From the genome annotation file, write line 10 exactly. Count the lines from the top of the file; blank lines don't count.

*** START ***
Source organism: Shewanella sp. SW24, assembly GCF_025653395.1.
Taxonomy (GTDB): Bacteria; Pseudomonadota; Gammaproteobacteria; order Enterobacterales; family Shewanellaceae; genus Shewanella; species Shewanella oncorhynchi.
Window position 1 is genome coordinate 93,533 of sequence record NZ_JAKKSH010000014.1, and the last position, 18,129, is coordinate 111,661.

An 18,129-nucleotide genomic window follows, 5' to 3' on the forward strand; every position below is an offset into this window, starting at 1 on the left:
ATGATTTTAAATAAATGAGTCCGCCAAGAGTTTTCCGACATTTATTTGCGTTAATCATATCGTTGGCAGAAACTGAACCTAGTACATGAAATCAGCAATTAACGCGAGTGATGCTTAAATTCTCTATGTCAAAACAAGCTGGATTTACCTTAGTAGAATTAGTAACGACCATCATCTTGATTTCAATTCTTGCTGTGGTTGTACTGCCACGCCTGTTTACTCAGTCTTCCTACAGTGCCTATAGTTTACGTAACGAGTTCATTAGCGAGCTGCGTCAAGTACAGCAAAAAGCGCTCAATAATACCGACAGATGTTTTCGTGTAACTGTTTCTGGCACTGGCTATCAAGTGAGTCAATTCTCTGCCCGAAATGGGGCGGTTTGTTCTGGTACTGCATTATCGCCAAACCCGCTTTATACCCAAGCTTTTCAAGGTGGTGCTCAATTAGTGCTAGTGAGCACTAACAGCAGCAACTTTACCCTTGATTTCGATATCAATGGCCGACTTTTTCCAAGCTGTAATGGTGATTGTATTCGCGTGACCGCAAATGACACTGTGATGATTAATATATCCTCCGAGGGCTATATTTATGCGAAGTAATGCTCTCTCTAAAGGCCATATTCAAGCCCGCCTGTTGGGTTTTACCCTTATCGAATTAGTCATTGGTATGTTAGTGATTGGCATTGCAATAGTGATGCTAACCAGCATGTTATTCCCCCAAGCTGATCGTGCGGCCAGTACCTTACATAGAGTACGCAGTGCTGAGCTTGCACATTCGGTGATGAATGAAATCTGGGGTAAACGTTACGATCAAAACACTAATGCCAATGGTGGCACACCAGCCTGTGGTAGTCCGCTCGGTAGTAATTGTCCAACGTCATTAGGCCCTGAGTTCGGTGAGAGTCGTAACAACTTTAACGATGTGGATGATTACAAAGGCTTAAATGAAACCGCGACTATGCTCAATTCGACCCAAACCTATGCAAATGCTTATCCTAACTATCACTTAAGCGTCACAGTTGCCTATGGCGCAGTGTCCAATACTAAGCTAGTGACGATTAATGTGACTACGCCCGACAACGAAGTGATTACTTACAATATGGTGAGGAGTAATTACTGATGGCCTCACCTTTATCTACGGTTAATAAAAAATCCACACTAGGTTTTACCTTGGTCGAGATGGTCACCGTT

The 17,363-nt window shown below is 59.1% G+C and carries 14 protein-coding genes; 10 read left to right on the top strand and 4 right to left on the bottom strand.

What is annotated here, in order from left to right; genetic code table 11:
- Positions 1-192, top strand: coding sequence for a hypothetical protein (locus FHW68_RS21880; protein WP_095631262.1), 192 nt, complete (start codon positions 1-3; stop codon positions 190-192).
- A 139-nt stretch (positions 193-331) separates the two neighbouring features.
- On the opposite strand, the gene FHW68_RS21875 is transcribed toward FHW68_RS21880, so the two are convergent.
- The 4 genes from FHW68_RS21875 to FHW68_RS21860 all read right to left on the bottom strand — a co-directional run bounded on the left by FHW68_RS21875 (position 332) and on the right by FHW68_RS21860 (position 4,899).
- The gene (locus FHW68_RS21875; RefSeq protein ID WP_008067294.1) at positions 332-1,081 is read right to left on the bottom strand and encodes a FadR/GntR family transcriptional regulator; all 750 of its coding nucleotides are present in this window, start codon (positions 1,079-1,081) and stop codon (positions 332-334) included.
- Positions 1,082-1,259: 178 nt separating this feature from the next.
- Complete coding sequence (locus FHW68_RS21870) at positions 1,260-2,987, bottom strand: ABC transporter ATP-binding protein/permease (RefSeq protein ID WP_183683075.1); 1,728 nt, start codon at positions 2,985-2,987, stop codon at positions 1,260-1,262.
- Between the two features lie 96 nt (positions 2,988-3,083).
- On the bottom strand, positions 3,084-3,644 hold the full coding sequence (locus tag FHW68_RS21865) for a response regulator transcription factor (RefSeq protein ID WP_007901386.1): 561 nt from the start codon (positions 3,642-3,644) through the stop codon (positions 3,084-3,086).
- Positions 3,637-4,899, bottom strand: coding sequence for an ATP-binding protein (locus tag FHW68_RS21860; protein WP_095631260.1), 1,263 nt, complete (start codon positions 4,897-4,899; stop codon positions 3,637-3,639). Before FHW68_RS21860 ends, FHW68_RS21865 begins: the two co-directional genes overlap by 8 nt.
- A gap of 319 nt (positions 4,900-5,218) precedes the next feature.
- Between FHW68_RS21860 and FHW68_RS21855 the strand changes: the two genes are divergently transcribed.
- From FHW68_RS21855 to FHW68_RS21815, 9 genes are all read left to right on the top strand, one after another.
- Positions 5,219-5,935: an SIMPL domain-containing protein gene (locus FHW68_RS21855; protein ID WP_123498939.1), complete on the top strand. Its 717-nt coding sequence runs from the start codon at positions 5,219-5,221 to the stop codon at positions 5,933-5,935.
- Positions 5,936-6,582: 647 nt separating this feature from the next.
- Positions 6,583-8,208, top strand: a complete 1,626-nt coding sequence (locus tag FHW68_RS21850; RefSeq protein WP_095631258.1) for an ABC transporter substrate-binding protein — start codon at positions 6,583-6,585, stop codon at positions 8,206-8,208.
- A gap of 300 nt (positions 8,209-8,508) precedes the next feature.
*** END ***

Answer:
- On the opposite strand, the gene FHW68_RS21875 is transcribed toward FHW68_RS21880, so the two are convergent.